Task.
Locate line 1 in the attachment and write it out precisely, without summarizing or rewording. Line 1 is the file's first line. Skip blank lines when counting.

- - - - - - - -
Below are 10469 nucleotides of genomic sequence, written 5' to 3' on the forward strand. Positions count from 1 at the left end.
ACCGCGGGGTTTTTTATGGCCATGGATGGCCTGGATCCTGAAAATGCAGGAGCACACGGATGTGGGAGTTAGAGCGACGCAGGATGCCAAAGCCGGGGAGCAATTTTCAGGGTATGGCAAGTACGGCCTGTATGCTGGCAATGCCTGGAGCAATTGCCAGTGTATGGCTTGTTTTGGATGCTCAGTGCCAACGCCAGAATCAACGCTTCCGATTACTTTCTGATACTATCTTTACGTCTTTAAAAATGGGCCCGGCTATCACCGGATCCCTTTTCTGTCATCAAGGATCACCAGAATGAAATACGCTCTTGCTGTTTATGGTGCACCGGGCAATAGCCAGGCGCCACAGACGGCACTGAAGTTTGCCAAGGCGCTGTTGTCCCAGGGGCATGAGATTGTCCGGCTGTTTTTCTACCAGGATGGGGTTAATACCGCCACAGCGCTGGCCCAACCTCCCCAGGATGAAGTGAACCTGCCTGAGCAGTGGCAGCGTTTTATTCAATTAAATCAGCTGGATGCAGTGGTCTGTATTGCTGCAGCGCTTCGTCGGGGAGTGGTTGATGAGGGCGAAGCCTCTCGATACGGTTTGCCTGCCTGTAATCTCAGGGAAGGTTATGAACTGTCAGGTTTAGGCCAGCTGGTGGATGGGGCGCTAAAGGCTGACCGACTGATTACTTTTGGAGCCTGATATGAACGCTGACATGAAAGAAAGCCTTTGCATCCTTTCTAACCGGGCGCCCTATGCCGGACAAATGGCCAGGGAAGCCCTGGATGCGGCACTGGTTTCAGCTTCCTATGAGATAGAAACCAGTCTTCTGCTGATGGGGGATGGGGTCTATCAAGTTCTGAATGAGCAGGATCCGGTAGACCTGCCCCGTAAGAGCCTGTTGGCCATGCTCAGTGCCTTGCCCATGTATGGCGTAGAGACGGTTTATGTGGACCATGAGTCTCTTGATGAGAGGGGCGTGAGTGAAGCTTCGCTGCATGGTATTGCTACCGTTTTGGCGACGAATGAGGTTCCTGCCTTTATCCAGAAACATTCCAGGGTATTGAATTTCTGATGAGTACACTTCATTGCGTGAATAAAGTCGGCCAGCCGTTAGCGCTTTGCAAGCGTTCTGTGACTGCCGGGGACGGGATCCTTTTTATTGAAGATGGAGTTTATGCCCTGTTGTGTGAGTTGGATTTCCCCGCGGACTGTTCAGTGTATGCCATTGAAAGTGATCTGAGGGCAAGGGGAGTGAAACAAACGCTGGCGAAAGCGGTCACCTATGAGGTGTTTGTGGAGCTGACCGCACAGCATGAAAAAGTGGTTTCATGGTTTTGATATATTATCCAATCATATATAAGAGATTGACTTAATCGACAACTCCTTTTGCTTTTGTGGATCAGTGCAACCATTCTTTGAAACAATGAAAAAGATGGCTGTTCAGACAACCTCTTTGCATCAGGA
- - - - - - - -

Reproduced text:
Below are 10469 nucleotides of genomic sequence, written 5' to 3' on the forward strand. Positions count from 1 at the left end.